This piece originally appeared in Ethical Corporation.
There is a growing trend for big companies to use sustainable concepts as core business drivers
For decades, many companies have typically responded to sustainability challenges by pursuing incremental operational improvements. But we are beginning to see an interesting new trend – businesses using sustainability as a tactic for long-term offense, rather than just short-term defence.
Despite the uncertain economic outlook, leading international companies across diverse sectors are investing heavily in sustainable products and services. Others are making cross-industry partnerships to develop next generation products such as the elusive mass market electric car.
Some are even enhancing their business models through mergers and acquisitions that seek to address, and capitalise on, sustainability trends. The big challenges
What is driving this marked shift in approach? In our view, it is not just a focus on marketing or corporate social responsibility or even the need to manage costs and improve efficiency. Instead, leading companies are demonstrating a growing belief that their future profit and growth will be tied to how effectively they respond to looming global challenges including resource scarcity, population growth, and climate change.
These challenges are very real. Feeding a global population of nine billion people in 2050 will require a doubling of present food supply, unless we find ways to boost farmers' production and reduce food waste.
Demand for freshwater is expected to grow by 25% in developing countries and 18% in the developed world by 2025. Meanwhile, the impacts of climate change are becoming more vivid – as exemplified by droughts in parts of the southern US and massive flooding in Bangkok.
For companies directly involved in agribusiness or that are dependent on a steady water supply, these resource trends are hitting uncomfortably close to home.
So how exactly are companies responding?
Investing in innovative and more resource efficient products is the most mature of the new strategies on display, and already paying off for first movers, such as:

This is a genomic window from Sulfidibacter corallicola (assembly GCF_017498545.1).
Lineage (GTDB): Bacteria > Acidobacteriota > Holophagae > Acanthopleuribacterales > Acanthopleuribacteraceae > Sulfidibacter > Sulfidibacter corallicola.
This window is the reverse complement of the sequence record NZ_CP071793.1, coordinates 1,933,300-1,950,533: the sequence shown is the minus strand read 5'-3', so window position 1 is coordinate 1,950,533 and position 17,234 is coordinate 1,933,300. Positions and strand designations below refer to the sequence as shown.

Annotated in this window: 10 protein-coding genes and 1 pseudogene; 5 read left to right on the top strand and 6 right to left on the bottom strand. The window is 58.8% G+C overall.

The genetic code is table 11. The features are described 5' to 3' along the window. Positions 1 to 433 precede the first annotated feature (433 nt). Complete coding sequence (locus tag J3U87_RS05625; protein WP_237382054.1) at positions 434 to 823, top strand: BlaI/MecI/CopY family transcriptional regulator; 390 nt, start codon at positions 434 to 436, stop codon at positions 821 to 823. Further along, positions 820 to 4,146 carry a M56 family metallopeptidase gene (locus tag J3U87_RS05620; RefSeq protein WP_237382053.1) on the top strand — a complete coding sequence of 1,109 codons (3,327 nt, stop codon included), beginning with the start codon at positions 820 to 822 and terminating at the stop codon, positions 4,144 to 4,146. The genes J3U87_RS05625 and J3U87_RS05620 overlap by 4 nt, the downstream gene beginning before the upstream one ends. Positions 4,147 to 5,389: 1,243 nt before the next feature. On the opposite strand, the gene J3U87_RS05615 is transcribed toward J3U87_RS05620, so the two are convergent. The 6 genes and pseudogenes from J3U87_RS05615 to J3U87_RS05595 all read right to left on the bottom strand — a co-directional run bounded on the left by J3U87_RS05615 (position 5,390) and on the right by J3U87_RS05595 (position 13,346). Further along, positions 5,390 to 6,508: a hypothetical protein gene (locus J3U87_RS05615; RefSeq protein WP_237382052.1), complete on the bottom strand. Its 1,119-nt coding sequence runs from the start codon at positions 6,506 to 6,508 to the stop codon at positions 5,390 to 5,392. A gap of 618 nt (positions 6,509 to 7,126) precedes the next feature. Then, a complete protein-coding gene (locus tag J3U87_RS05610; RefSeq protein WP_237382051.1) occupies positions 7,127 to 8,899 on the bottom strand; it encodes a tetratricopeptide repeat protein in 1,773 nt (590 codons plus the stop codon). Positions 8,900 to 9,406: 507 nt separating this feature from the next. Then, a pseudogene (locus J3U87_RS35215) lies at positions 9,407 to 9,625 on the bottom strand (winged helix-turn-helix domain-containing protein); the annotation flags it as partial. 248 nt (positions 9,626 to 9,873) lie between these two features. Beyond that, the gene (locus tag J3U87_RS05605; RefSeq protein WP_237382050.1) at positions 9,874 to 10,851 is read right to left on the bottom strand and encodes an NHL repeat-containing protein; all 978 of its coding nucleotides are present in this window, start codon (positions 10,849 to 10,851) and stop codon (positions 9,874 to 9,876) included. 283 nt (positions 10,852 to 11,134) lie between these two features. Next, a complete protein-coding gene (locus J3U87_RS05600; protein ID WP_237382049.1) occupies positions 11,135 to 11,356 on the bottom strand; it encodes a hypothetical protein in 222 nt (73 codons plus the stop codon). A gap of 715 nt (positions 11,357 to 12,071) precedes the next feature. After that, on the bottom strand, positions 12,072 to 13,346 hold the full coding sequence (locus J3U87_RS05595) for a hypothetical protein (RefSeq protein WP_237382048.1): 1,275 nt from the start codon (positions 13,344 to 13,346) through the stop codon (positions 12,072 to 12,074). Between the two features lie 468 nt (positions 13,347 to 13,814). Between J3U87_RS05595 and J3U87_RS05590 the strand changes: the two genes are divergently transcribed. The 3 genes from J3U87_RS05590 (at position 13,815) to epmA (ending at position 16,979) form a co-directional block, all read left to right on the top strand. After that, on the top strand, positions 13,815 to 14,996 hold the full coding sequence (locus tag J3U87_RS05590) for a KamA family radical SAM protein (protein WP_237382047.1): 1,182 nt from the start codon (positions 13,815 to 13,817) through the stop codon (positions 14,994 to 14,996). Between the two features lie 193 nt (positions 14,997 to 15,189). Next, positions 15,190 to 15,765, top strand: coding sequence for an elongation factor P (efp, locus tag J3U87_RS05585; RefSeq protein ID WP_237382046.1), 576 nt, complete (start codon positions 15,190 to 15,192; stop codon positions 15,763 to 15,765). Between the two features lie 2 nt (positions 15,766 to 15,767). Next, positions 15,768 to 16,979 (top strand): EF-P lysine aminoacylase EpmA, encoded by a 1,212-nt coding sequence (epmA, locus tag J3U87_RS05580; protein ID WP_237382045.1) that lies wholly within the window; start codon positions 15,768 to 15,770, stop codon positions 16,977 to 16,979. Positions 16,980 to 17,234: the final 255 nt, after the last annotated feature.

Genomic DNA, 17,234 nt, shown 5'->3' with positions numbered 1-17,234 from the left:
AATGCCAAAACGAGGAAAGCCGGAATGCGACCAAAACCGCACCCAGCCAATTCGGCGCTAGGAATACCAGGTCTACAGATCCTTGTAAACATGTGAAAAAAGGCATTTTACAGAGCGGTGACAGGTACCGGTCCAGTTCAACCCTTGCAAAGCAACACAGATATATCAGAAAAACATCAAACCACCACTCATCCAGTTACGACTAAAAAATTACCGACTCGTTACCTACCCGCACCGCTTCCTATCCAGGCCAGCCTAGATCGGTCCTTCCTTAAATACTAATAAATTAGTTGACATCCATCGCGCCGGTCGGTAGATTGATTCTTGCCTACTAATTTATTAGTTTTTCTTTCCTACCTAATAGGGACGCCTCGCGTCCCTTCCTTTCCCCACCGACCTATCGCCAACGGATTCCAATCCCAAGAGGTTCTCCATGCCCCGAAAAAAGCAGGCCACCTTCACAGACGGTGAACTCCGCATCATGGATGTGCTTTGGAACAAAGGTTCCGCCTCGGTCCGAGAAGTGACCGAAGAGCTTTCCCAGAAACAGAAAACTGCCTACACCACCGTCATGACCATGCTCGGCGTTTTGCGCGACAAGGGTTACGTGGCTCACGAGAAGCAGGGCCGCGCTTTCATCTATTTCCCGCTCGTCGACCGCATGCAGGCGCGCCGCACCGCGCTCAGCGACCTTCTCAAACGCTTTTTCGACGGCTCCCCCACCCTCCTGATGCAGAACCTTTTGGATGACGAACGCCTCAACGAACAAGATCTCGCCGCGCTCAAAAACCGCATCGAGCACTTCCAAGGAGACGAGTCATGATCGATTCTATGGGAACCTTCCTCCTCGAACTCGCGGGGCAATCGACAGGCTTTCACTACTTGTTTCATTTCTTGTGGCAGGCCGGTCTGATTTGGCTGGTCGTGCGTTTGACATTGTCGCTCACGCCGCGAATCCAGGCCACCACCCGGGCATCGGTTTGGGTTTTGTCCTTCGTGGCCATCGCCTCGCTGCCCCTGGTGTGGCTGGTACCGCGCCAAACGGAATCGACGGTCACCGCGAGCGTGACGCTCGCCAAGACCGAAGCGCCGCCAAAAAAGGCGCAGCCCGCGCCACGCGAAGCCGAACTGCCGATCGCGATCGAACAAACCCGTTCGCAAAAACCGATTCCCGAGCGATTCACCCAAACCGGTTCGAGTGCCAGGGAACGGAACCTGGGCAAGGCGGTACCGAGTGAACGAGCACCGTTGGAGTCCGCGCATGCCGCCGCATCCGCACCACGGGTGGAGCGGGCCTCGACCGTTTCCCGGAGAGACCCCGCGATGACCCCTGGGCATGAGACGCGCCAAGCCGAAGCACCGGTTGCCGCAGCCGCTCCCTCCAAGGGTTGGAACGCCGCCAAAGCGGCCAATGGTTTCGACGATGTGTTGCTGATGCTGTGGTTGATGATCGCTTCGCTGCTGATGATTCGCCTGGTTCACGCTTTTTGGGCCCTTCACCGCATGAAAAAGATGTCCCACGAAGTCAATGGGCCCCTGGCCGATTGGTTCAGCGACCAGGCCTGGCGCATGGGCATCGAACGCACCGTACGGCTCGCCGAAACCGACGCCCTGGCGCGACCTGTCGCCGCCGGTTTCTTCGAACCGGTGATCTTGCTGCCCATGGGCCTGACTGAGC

- Procter & Gamble, the consumer goods giant, which generated $40bn from sales of a slew of self-defined “sustainable innovation products”, such as cold water laundry detergents, between July 2007 and June 2011 .
- Philips, the Dutch healthcare, lifestyle and lighting company,which already generates 30% of total revenues from green products, and is doubling R&D investment in such product innovation to €2bn by 2015.
- Kingfisher, the European home improvement group, whose revenue from independently verified eco products reached £1.1bn in 2010-11, representing 10.5% of its total retail sales.
Nor are these isolated examples. A host of household name companies, including GE, Kimberly Clark, Marks & Spencer, Nike and Ikea, are setting targets for developing new products and services that address sustainability needs while boosting profits.
In other sectors, businesses are making a noticeable shift toward strategic collaboration in developing environmentally-friendly technologies.
Perhaps the best example is the rash of new partnerships in the fiercely competitive auto industry. Toyota and BMW Group recently announced joint research on next generation lithium-ion battery technologies and BMW will begin supplying “clean” diesel engines to Toyota in 2014. Clearly, these companies believe that the market return on developing breakthrough low carbon vehicles merits collaboration to speed their development.
Going one step further, companies such as Volvo and Daimler are making partnerships outside the industry on the design of cars and even engines, which were previously considered a core asset of auto companies alone.
Daimler and components giant Bosch are pursuing a 50-50 joint venture to develop traction motors for electric vehicles, and aim to produce a million electric motors by 2020. A rival Volvo-Siemens partnership also aims to speed the technical development of electric cars.
Finally, long-term sustainability trends are starting to influence the very heart of the financial system – mergers and acquisitions.
Companies looking for deals to enhance their business model are paying increasing attention to trends such as resource scarcity and growing food and energy needs. As a result, companies in several sectors are factoring sustainability and resource challenges into key decisions about their company’s future.
2011 saw a flurry of acquisitions, for example, by conventional oil companies of US shale gas reserves. Chevron bought Atlas Energy; Statoil bought Brigham Exploration; and most recently Total announced a significant stake in Chesapeake Energy. Notwithstanding the growth opportunities the new reserves offer and the various controversies around shale gas, it’s clear that these acquisitions are also influenced by resource scarcity and by energy security benefits.
In the food and science industries, DuPont bought Danisco – a producer of food ingredients, enzymes and bio-based solutions – as it looks to a future with growing need for sustainable food and fuel. And water scarcity trends influenced sanitation supply company Ecolab’s $5.6bn acquisition of water treatment and process company Nalco.
It’s too early to declare that sustainability has become a central driving strategy among leading international companies, but clearly the ground is shifting. Sustainability watchers should keep a close eye on new products and collaborations responding to environmental trends, as well as the world of mergers and acquisitions.